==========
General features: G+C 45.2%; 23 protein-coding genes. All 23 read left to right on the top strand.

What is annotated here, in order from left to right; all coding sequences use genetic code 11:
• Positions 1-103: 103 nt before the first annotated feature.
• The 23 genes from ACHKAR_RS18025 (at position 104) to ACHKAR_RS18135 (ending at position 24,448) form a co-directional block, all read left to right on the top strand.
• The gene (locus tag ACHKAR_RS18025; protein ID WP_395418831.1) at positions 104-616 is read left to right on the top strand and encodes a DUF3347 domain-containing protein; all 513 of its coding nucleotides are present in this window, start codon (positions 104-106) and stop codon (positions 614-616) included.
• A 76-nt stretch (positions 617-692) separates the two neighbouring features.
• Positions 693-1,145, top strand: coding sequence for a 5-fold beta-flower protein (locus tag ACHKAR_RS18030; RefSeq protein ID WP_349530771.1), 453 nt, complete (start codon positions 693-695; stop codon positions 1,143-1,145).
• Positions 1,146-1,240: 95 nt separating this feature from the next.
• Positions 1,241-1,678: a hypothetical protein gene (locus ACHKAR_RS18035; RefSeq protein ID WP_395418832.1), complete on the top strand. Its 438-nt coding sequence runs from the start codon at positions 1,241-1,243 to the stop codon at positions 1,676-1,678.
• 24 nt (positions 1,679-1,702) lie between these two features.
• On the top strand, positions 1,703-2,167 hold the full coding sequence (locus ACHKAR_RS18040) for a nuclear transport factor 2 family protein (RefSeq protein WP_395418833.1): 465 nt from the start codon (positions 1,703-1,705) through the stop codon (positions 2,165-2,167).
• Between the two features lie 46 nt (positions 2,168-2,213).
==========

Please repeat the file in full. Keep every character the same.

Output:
General features: G+C 45.2%; 23 protein-coding genes. All 23 read left to right on the top strand.

What is annotated here, in order from left to right; all coding sequences use genetic code 11:
• Positions 1-103: 103 nt before the first annotated feature.
• The 23 genes from ACHKAR_RS18025 (at position 104) to ACHKAR_RS18135 (ending at position 24,448) form a co-directional block, all read left to right on the top strand.
• The gene (locus tag ACHKAR_RS18025; protein ID WP_395418831.1) at positions 104-616 is read left to right on the top strand and encodes a DUF3347 domain-containing protein; all 513 of its coding nucleotides are present in this window, start codon (positions 104-106) and stop codon (positions 614-616) included.
• A 76-nt stretch (positions 617-692) separates the two neighbouring features.
• Positions 693-1,145, top strand: coding sequence for a 5-fold beta-flower protein (locus tag ACHKAR_RS18030; RefSeq protein ID WP_349530771.1), 453 nt, complete (start codon positions 693-695; stop codon positions 1,143-1,145).
• Positions 1,146-1,240: 95 nt separating this feature from the next.
• Positions 1,241-1,678: a hypothetical protein gene (locus ACHKAR_RS18035; RefSeq protein ID WP_395418832.1), complete on the top strand. Its 438-nt coding sequence runs from the start codon at positions 1,241-1,243 to the stop codon at positions 1,676-1,678.
• 24 nt (positions 1,679-1,702) lie between these two features.
• On the top strand, positions 1,703-2,167 hold the full coding sequence (locus ACHKAR_RS18040) for a nuclear transport factor 2 family protein (RefSeq protein WP_395418833.1): 465 nt from the start codon (positions 1,703-1,705) through the stop codon (positions 2,165-2,167).
• Between the two features lie 46 nt (positions 2,168-2,213).